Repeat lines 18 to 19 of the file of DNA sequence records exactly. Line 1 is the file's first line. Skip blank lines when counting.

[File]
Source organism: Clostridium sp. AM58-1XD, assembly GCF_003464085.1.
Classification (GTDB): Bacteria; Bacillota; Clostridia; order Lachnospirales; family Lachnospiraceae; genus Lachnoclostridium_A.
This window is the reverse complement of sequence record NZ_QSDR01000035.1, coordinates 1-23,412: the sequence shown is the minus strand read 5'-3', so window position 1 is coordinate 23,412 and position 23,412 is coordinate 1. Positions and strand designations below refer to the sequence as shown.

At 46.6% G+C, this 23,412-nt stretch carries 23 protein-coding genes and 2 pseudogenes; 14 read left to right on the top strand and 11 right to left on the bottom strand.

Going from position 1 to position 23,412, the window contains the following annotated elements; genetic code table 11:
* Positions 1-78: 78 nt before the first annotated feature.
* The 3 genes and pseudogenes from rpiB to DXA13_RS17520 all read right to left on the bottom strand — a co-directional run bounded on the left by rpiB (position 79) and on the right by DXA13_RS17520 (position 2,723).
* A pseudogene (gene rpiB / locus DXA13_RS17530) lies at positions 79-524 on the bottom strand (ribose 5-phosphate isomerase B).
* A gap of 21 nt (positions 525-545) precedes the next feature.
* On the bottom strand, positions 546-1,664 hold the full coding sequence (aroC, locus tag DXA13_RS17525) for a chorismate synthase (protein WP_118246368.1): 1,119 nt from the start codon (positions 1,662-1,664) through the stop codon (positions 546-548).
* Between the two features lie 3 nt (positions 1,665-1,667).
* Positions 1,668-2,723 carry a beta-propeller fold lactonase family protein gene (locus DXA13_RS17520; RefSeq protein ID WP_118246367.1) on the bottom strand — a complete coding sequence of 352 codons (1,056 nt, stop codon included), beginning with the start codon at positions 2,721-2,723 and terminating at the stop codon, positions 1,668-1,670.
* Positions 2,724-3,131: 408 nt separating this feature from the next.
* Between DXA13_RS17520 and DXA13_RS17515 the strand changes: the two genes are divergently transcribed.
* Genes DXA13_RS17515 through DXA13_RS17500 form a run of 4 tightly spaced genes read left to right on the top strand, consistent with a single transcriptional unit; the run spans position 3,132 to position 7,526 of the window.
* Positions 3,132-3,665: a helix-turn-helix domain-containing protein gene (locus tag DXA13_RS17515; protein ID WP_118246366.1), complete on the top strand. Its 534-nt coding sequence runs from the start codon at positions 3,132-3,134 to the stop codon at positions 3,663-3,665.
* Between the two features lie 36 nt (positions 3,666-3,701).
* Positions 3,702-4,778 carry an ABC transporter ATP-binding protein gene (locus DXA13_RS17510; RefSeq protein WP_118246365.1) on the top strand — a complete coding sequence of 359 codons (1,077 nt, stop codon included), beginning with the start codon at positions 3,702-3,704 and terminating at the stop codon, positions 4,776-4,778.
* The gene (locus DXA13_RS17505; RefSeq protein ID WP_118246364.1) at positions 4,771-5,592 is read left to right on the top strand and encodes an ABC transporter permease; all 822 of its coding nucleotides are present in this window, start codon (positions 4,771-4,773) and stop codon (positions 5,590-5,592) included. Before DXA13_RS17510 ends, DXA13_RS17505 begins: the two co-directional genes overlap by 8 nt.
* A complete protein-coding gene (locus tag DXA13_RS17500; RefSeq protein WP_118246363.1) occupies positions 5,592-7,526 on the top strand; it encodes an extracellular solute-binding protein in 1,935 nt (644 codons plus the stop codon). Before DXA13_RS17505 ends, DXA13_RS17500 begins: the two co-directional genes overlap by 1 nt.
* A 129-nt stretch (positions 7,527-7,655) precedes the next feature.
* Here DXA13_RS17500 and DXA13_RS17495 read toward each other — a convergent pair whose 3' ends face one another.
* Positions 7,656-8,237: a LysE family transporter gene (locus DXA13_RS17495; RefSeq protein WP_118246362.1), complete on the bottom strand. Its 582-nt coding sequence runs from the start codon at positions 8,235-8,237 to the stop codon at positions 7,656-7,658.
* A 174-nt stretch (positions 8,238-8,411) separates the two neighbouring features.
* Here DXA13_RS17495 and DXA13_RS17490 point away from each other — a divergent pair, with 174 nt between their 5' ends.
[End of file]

* Positions 3,702-4,778 carry an ABC transporter ATP-binding protein gene (locus DXA13_RS17510; RefSeq protein WP_118246365.1) on the top strand — a complete coding sequence of 359 codons (1,077 nt, stop codon included), beginning with the start codon at positions 3,702-3,704 and terminating at the stop codon, positions 4,776-4,778.
* The gene (locus DXA13_RS17505; RefSeq protein ID WP_118246364.1) at positions 4,771-5,592 is read left to right on the top strand and encodes an ABC transporter permease; all 822 of its coding nucleotides are present in this window, start codon (positions 4,771-4,773) and stop codon (positions 5,590-5,592) included. Before DXA13_RS17510 ends, DXA13_RS17505 begins: the two co-directional genes overlap by 8 nt.